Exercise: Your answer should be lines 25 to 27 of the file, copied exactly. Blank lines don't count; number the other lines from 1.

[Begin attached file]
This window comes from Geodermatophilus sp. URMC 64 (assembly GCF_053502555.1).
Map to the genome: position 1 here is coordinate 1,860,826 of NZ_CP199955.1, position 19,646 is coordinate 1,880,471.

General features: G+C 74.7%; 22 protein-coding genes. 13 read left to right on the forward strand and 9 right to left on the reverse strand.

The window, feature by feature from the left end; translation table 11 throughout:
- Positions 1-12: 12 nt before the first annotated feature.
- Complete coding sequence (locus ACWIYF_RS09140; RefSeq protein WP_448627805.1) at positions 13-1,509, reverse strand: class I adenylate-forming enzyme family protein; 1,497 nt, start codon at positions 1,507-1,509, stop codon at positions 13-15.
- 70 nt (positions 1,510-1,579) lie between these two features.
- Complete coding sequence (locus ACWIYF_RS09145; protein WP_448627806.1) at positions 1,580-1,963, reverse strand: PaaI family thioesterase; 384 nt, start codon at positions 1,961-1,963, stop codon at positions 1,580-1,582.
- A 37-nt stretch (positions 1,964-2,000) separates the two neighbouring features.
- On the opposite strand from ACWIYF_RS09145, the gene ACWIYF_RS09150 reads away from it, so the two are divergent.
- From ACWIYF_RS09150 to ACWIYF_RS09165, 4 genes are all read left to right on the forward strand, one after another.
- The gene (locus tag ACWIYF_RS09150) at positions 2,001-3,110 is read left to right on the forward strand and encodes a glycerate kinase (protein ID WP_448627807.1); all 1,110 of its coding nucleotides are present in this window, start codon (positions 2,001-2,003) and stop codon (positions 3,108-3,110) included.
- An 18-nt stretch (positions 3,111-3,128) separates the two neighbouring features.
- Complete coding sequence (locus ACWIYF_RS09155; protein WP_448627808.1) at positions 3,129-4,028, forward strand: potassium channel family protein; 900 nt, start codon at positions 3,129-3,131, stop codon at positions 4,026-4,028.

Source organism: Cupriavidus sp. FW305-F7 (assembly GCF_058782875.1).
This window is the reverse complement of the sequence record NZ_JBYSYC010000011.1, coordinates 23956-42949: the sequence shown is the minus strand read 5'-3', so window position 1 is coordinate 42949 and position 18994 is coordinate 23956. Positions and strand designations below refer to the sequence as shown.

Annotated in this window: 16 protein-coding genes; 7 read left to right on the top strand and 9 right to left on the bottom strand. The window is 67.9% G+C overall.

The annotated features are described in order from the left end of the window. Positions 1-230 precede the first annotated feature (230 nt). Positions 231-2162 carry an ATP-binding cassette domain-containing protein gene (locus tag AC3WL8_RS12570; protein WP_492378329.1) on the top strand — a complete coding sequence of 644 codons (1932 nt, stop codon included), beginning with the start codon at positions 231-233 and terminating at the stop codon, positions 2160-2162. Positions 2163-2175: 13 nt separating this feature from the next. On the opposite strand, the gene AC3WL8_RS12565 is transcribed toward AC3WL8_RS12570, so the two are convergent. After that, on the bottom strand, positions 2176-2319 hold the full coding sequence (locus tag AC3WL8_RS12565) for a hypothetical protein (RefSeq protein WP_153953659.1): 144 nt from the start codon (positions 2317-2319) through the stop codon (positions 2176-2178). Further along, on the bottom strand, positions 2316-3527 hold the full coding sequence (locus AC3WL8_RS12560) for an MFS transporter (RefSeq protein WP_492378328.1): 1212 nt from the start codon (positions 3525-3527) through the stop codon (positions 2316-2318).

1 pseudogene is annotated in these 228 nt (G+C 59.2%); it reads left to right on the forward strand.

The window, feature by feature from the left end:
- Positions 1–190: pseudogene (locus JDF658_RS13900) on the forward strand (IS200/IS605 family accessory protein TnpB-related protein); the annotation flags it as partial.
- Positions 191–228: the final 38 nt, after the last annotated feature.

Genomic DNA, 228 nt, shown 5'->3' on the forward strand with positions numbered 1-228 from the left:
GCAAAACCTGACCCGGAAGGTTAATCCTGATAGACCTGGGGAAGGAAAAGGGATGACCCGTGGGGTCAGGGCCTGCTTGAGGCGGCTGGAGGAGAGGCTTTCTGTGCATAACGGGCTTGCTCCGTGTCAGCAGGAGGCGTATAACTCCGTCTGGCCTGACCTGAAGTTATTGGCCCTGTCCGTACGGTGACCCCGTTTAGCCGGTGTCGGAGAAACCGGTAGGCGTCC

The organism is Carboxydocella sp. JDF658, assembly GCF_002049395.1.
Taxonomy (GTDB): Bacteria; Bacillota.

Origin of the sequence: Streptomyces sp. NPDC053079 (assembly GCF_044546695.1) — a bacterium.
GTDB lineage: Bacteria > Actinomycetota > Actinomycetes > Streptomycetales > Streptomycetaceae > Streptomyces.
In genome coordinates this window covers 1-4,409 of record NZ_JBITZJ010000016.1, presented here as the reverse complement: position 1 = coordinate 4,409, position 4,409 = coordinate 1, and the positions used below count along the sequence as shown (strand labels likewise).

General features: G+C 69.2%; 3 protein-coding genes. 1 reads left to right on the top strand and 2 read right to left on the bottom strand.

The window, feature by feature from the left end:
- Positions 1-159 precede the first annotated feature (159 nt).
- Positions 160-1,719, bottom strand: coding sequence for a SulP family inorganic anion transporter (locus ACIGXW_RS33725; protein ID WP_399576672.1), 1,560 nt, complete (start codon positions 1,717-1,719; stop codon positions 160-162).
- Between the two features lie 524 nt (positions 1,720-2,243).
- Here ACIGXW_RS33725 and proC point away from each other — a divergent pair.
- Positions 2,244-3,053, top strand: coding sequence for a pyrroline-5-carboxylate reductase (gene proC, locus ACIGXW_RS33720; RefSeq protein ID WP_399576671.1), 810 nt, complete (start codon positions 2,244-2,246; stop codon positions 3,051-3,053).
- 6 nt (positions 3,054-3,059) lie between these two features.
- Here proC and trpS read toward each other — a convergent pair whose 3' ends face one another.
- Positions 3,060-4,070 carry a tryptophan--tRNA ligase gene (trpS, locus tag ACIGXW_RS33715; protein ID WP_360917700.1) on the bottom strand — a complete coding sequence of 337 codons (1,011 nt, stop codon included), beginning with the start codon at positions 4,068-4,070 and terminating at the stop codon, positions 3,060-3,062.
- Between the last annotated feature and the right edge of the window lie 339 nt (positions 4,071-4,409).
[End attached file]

The organism is Carboxydocella sp. JDF658, assembly GCF_002049395.1.
Taxonomy (GTDB): Bacteria; Bacillota.

Origin of the sequence: Streptomyces sp. NPDC053079 (assembly GCF_044546695.1) — a bacterium.